A study on the mechanism of resistance to streptomycin in Xanthomonas oryzae pv. oryzae
11 streptomycin-resistant mutants of Xanthomonas oryzae pv. oryzae were obtained by streptomycin selection. These mutants could grow at 100 μg ml-1 of streptomycin while the wild-type strain (PXO99) could not grow at 2 μg ml-1. Specific primers based on the conserved region of X. oryzae pv. oryzae were designed and used to amplify the gene encoding ribosomal protein S12 (rpsL). Sequencing indicated that the rpsL gene has 375 bp encoding 125 amino acid residues. One pair of specific primers with restriction enzyme site of EcoR I enzyme was designed and used to amplify the rpsL gene from streptomycin-resistant strains and the wild-type sensitive strain of X. oryzae pv. oryzae. In all resistant strains, a mutation in which AAG was substituted for AGG (Lys→Arg) occurred either at codon 43 or 88. The mutations situated at codon 43 or 88 in rpsL gene of streptomycin-resistant X. oryzae pv. oryzae strains could be detected by PCR-RFLP. Two plasmids, pUFRPS and pUFRPX, were constructed by ligating the rpsL gene into the cosmid pUFR034. The plasmids pUFRPS and pUFRPX containing the Lys→Arg mutation of the rpsL gene conferred streptomycin resistance were transformed into the sensitive wild-type strain by electroporation. Both transformants, PS1 and PS2, could grow at 50 μg ml-1 of streptomycin. The results strongly suggest that the mutation in rpsL could result in resistance of X. oryzae pv. oryzae to streptomycin.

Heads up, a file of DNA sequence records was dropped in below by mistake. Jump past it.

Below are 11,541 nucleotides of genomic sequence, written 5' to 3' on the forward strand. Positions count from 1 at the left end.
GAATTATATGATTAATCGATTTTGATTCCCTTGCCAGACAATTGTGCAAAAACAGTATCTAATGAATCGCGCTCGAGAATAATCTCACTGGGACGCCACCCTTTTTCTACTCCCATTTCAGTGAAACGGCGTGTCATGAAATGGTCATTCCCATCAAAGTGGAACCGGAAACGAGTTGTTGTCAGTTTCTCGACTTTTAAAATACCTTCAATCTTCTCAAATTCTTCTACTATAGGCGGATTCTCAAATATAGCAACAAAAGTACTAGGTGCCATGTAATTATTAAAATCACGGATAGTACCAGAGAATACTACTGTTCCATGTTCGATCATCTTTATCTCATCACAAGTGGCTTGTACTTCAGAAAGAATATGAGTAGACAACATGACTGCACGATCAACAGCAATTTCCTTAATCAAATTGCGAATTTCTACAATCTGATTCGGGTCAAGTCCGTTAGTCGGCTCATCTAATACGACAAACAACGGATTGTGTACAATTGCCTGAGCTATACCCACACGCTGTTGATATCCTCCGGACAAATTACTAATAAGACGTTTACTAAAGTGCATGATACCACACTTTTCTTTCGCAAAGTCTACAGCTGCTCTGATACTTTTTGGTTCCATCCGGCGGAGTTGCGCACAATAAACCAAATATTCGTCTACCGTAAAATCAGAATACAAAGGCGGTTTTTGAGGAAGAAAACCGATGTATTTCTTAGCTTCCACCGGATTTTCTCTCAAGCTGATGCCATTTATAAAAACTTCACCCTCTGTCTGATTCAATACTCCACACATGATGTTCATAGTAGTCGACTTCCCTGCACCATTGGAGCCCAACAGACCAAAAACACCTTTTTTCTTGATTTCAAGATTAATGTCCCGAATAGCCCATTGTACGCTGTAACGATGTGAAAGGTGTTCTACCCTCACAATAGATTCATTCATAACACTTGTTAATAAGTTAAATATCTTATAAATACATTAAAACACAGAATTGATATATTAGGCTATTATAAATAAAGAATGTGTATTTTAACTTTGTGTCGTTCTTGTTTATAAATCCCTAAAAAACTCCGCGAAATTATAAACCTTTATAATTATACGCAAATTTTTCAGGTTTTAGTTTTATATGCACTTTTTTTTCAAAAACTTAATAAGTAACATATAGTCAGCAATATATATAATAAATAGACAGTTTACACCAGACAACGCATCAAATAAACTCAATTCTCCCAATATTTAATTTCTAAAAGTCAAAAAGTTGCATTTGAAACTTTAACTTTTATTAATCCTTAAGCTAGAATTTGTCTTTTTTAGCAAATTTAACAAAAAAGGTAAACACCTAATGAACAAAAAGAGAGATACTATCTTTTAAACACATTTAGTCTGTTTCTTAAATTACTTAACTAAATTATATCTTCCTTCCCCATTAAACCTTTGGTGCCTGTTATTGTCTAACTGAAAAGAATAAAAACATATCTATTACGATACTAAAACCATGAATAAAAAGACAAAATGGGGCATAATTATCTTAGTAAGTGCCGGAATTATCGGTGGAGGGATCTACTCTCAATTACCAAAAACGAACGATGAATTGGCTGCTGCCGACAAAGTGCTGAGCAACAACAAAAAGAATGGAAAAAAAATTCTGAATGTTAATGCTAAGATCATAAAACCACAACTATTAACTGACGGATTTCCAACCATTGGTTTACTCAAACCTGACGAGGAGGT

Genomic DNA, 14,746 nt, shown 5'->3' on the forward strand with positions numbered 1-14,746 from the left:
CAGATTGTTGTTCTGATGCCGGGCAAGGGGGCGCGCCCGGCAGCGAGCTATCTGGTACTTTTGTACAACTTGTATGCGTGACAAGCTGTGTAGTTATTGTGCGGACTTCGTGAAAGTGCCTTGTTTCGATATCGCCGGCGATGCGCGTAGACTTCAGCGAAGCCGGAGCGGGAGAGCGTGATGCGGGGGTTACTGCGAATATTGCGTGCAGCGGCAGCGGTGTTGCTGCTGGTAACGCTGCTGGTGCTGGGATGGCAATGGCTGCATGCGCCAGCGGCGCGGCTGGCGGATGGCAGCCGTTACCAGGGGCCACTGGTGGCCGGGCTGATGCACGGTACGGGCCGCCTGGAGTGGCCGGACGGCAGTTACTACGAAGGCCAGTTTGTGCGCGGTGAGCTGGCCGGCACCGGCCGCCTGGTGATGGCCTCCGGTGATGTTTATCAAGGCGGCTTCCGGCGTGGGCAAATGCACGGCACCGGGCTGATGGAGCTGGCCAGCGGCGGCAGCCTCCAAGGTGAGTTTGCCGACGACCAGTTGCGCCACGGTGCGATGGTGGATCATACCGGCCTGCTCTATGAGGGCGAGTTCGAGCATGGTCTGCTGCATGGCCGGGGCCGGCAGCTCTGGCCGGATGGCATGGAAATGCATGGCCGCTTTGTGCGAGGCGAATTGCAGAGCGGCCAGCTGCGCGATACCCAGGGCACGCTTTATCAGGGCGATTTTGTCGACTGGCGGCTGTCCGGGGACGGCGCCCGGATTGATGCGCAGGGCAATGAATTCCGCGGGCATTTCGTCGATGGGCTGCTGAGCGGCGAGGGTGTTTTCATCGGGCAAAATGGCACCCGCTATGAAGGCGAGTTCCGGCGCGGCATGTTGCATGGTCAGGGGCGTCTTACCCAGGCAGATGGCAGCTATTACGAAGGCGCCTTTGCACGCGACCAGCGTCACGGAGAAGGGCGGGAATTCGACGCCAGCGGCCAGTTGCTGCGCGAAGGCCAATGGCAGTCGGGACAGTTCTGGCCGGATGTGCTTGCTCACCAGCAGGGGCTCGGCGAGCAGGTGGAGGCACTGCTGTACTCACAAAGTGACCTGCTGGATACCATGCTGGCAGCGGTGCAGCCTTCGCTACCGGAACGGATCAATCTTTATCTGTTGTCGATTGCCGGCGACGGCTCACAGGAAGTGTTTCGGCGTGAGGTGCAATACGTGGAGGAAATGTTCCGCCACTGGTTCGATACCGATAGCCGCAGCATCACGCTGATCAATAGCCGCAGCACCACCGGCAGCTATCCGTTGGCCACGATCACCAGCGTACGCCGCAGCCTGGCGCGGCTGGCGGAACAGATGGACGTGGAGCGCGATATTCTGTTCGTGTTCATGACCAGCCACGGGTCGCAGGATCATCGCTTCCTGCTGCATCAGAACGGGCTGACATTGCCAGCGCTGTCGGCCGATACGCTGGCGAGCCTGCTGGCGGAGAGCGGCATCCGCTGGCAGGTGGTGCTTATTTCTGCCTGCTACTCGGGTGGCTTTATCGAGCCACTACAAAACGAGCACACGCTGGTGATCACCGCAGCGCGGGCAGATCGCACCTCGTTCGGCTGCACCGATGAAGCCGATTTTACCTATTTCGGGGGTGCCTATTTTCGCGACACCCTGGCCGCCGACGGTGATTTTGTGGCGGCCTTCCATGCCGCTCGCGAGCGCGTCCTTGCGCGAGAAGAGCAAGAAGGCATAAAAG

Key words: Xanthomonas oryzae pv. oryzae, streptomycin, ribosomal protein S12 (rpsL), resistance, functional complementation, molecular diagnosis by PCR-RFLP.